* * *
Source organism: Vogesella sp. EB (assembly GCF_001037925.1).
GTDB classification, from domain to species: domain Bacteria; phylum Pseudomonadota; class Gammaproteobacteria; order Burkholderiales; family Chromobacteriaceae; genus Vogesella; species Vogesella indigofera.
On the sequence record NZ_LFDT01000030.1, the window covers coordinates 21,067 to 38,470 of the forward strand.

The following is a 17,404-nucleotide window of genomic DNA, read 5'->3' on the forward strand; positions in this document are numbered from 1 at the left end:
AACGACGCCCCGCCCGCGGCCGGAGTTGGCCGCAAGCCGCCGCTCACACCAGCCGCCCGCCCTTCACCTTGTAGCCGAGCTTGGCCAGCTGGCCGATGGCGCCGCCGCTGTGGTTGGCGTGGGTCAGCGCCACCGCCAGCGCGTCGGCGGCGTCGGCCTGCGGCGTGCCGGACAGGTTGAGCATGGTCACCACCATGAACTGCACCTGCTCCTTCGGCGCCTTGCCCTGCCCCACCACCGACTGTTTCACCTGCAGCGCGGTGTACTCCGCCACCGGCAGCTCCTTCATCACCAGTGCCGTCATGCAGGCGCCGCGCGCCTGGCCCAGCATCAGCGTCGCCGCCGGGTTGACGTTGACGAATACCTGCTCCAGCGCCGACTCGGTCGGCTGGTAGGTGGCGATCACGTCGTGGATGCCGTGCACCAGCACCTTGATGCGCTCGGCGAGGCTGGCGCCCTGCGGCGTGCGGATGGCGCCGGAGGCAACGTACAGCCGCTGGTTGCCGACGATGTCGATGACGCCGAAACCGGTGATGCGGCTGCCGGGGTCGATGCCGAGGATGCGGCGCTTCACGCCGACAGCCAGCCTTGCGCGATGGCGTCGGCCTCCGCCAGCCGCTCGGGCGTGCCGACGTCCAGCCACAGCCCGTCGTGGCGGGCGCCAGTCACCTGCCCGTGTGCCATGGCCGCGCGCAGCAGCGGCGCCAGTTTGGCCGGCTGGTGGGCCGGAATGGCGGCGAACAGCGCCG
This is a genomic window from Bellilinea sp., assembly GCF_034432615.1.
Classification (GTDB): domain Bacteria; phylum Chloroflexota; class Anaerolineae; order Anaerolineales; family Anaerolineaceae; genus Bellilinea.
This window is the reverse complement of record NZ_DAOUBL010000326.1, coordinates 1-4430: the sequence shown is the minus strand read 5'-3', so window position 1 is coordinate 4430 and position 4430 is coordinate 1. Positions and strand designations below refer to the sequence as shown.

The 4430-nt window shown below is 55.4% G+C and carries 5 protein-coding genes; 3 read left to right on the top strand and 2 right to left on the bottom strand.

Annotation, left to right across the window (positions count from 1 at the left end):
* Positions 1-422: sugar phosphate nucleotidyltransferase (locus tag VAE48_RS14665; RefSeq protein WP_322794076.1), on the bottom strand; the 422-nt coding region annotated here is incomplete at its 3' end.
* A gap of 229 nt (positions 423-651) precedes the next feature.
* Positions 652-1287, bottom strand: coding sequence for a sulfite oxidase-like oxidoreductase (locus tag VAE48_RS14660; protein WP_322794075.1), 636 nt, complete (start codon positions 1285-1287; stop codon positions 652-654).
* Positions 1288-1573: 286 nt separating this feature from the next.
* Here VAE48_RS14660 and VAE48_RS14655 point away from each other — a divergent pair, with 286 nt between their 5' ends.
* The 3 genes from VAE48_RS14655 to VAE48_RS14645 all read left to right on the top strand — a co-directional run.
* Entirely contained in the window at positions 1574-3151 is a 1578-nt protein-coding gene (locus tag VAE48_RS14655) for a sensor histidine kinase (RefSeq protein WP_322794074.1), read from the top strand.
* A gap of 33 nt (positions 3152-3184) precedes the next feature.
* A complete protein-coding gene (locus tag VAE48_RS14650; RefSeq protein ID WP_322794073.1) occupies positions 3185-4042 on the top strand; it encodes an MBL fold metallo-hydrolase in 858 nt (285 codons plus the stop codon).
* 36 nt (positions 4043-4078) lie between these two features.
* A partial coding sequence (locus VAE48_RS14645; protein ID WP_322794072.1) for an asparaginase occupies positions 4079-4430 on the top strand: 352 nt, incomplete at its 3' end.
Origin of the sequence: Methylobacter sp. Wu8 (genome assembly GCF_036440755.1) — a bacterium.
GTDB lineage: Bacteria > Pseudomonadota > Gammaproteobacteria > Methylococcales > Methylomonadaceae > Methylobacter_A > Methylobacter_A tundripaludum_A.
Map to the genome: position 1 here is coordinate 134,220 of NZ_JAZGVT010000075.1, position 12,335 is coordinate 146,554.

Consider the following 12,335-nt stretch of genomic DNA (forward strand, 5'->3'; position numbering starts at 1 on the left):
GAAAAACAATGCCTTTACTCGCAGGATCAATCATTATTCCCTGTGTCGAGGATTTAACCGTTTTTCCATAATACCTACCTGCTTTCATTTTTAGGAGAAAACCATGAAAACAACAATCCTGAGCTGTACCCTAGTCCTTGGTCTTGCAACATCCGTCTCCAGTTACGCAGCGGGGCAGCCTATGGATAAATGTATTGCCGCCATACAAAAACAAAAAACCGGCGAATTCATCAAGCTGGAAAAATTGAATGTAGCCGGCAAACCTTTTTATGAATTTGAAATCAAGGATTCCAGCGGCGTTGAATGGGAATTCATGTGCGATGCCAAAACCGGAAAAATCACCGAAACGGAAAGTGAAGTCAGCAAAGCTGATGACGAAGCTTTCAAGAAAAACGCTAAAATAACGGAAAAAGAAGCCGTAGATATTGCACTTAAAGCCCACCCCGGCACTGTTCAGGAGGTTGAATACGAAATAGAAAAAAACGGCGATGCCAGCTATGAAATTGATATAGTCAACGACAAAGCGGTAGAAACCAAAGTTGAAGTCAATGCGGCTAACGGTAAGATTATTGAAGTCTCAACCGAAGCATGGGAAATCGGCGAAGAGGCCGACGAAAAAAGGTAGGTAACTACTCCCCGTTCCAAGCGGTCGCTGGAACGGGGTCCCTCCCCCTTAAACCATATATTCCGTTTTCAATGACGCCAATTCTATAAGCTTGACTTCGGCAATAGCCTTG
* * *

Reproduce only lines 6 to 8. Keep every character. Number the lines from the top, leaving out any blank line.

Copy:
This is a genomic window from Bellilinea sp., assembly GCF_034432615.1.
Classification (GTDB): domain Bacteria; phylum Chloroflexota; class Anaerolineae; order Anaerolineales; family Anaerolineaceae; genus Bellilinea.
This window is the reverse complement of record NZ_DAOUBL010000326.1, coordinates 1-4430: the sequence shown is the minus strand read 5'-3', so window position 1 is coordinate 4430 and position 4430 is coordinate 1. Positions and strand designations below refer to the sequence as shown.